Although the Vietnam War remains one of the most
reported and documented wars in United States history,
the publicity it receives may actually cover the war’s true costs that affected the Vietnamese.
This memorial:
does not allow for discussion about the Vietnamese perspective of the war since it does not even reflect upon the countless Vietnamese victims.
silently demands that we forget the main participants and victims of that history.

Thus, the war was seen as “ultimately necessary, just, and successful” because it saved refugees and gave them the opportunity to live in a free country (Espiritu).

In order for this story to be told however, “the highly complex and contingent history of [his] people must be forgotten in a historical amnesia. More importantly, the agency of [his] people as subjects of their own history must be denied” (Thu-Huong).
Furthermore, when Vietnamese American political officials tried to set up a Communist Free Zone, banning officials of the Vietnamese government to visit these areas, American society took this as an expulsion from the American body and justified the statement: “If you want to be South Vietnamese, go back to South Vietnam.”
“Indeed some theorists have made explicit use of psychoanalytic categories in their search for a way to think about and out of the problems associated with immigrants insistence on keeping either their distinct cultural identity or their history alive” (Thu Huong)
Thus, in a sense the Vietnamese Americans and Vietnamese in Vietnam must mourn for themselves silently because no one else mourns for them. The traumatic things they have experienced have been their own and will stay that way because the society around them does not know about it and/or is not taught about it, and if they are, they see it as unimportant (or in Vietnam as a strictly forbidden topic)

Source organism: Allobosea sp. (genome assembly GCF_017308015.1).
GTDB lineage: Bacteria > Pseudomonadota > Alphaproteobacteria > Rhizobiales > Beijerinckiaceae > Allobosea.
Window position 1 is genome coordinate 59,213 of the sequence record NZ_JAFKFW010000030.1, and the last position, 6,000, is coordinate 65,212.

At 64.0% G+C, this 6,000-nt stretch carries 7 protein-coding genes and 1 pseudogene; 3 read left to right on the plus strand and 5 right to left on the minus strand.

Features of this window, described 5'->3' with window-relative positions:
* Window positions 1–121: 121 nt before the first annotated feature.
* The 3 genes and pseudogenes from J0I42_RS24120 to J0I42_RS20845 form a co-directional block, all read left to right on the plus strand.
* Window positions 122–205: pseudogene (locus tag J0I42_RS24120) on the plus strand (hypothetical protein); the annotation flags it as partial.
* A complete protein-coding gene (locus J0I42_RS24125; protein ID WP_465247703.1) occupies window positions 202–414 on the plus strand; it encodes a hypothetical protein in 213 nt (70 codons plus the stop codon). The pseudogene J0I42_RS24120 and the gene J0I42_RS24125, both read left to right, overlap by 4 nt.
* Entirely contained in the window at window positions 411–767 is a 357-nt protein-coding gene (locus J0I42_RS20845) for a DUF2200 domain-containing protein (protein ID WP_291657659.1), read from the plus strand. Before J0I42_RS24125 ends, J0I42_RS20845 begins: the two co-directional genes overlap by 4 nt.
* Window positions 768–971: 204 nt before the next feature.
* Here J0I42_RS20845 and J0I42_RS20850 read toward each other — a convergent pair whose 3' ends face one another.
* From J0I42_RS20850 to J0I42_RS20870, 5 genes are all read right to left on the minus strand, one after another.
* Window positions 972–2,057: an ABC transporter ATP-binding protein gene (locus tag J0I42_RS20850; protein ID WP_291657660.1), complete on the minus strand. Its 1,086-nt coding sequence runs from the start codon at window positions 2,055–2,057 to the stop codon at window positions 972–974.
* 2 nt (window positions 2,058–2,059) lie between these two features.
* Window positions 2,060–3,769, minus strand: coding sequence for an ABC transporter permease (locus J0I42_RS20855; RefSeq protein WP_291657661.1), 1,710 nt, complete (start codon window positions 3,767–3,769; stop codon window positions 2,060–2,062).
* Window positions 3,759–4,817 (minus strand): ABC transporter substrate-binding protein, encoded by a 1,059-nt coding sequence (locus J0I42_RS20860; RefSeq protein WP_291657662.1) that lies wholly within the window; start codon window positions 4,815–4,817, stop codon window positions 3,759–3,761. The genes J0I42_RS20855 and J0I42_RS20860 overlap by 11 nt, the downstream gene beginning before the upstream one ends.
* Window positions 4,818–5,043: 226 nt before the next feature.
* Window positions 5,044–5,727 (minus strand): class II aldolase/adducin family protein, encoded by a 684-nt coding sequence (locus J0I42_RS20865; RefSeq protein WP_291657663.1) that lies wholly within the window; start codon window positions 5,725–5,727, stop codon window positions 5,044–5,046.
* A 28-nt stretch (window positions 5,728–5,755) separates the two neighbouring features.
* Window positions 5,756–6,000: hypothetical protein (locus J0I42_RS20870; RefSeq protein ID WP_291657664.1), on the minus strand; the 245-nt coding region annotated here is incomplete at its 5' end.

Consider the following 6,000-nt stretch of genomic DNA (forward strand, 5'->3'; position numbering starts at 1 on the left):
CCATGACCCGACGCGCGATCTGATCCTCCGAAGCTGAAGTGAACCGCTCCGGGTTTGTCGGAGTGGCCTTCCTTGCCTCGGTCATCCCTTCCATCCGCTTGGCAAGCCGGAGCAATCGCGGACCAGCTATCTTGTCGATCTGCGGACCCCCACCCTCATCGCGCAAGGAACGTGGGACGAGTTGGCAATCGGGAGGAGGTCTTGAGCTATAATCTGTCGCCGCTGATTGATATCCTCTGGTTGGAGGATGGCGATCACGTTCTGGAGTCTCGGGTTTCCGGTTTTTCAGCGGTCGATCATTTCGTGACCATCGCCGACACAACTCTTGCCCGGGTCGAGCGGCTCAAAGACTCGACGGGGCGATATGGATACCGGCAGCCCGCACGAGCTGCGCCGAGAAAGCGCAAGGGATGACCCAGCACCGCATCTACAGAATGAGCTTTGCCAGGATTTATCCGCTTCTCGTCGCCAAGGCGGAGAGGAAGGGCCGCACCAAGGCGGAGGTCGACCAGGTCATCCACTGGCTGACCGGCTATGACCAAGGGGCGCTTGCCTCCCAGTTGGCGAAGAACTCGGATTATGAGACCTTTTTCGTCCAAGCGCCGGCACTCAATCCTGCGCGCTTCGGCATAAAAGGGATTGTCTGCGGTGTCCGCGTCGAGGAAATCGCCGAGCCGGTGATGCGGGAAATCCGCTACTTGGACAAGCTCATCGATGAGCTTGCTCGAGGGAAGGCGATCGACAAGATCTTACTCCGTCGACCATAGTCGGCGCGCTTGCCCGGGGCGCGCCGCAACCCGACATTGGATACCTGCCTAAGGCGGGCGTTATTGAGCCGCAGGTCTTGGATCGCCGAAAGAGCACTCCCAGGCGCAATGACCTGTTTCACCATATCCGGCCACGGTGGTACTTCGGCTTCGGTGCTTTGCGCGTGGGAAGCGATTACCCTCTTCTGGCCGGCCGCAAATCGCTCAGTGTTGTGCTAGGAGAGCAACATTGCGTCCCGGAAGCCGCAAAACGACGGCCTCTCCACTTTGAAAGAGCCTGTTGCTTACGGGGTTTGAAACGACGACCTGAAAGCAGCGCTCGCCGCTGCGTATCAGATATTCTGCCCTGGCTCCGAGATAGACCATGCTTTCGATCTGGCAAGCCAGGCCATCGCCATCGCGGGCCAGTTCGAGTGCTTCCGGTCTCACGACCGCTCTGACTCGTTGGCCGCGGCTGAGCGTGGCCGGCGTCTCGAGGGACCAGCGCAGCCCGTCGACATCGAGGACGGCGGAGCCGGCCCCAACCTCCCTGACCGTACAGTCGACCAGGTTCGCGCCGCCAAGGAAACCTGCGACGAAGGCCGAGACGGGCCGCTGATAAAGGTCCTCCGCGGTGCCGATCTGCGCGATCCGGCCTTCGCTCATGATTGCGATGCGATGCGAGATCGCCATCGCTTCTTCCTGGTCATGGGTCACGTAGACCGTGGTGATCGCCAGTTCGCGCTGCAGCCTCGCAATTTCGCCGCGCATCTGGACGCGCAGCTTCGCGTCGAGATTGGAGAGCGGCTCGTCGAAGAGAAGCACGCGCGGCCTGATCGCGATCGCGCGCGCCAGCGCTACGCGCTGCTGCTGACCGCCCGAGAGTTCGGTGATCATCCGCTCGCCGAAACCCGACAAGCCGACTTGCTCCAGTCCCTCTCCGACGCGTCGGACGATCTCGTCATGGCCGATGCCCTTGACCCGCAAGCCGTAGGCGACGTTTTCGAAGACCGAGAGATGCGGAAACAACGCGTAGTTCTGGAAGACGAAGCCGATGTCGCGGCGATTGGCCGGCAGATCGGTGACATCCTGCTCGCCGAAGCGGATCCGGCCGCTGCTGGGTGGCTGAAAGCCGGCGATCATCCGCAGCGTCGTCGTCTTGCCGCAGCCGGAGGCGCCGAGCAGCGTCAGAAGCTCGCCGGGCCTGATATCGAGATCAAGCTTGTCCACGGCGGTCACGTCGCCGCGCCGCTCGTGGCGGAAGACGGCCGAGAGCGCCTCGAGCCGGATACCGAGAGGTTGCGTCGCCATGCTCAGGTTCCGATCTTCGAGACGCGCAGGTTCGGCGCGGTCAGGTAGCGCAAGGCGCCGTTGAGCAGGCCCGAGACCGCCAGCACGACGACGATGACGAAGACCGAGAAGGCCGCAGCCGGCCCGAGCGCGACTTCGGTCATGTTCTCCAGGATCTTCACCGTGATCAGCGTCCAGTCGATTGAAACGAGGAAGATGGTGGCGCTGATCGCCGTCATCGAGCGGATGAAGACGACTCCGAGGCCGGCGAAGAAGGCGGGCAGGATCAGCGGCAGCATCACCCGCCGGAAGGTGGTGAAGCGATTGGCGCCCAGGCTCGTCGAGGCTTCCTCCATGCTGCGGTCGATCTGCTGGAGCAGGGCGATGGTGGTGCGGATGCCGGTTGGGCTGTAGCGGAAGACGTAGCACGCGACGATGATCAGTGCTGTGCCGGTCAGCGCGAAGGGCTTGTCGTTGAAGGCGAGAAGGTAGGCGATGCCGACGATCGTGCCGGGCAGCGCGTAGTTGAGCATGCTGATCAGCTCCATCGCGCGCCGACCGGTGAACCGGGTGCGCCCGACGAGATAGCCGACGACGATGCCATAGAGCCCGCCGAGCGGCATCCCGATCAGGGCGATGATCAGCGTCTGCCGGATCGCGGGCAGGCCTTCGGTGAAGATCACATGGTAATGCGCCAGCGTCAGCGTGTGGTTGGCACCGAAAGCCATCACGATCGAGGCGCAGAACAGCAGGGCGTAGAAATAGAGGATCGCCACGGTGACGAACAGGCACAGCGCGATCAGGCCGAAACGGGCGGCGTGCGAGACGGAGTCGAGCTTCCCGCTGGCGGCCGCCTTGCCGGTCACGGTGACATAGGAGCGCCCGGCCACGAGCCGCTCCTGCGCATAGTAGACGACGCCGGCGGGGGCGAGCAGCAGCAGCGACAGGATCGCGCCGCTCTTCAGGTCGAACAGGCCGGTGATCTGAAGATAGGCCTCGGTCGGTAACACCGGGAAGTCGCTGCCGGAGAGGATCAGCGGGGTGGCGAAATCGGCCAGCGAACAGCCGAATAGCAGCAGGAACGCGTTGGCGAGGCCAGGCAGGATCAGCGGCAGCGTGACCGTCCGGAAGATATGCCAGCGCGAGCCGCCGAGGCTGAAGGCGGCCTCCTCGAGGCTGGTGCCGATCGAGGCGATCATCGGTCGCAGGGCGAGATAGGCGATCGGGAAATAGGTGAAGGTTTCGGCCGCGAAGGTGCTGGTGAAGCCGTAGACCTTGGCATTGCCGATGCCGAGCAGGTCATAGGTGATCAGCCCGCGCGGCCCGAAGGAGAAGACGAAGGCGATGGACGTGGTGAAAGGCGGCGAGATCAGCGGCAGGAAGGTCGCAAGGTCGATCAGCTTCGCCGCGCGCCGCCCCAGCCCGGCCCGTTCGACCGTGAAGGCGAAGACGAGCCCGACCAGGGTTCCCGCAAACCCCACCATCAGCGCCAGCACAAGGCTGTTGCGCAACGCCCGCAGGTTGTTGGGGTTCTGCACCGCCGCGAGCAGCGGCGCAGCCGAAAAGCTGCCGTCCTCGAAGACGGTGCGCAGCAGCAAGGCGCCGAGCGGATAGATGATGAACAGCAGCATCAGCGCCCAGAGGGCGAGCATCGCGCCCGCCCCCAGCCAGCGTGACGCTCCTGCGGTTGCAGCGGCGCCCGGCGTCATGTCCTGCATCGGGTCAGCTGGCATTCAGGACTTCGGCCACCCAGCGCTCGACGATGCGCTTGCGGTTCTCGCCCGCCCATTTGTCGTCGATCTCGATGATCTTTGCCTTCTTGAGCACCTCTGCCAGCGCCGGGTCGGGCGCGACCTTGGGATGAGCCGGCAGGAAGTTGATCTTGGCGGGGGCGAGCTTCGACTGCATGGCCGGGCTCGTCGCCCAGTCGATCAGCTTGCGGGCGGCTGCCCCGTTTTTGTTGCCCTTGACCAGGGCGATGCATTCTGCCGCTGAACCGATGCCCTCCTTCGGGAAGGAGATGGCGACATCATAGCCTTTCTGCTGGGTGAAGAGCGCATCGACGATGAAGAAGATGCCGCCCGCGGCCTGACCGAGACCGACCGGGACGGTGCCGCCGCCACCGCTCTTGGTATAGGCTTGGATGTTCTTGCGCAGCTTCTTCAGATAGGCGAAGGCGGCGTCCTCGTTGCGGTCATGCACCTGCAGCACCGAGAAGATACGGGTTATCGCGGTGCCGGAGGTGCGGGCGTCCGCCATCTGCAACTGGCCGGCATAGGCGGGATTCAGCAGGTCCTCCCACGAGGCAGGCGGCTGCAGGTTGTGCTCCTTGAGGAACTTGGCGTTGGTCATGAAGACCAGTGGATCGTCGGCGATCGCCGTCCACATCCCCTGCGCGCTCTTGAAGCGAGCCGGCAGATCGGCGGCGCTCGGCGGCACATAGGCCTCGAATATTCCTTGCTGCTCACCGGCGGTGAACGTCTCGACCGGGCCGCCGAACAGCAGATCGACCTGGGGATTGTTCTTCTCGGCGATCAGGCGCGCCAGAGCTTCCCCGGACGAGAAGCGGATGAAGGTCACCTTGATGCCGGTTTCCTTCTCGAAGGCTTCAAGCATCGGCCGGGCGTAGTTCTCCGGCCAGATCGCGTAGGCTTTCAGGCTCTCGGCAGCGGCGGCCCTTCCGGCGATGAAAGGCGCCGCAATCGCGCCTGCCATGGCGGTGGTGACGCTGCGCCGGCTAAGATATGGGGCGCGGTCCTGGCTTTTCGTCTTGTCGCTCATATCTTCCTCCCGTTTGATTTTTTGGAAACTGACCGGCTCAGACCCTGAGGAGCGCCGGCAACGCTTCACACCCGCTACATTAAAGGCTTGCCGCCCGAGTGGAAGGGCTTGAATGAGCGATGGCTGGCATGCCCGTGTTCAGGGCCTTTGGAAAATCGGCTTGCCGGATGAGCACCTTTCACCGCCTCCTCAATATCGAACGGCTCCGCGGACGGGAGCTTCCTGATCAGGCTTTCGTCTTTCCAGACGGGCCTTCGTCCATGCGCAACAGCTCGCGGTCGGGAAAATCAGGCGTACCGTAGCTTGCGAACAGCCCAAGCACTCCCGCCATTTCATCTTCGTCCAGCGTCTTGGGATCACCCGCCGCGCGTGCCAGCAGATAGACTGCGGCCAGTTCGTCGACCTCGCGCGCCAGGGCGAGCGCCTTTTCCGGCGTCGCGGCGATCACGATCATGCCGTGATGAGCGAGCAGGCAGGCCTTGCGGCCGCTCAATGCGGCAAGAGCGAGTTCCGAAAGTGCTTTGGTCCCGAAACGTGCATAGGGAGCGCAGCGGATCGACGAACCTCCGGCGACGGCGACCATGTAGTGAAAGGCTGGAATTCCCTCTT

Little Saigon
The unity of the Vietnamese-Americans helped them overcome the actions of both governments by creating a community that would allow for them to mourn safely.
Vietnamese Boat People Monument
Vietnam War Memorial
Sid Goldstein Park, Westminster 2003
Westminster Memorial Park, 2009
Garden Grove, August 2013
Vietnam War Museum (proposal)
In spite of both government’s absence of acknowledgment, how does the community mourn on a national and international level, if they do at all?

Unable to Mourn
2. Following the war, the South Vietnamese people have lost their identity.
3. Without any recognition there can be no reconciliation between the Vietnamese diaspora and the current Vietnamese government.
People were relocated from the cities to the farms.
Those associated with the former government of South Vietnam were unable to obtain a higher education or job under the new government.
Feelings of resentment toward the Vietnamese government's past actions.
Vietnamese government unwilling to offer condolences to refugees.
Memory Has Been Erased
Reeducation camps
By Education
students are taught about the good side of the Communist and about their victory.
Within the Family
by the adults (grandparents, parents, etc.)
Reeducation Camps
"Reeducation camp" is the official title given to the prison camps operated by the government of Vietnam following the end of the Vietnam War. In such "reeducation camps", the government imprisoned several hundred thousand former military officers and government workers from the former regime of South Vietnam.
Through education, students are taught about the good side of the Communism and about their victory.
Memory Has Been Erased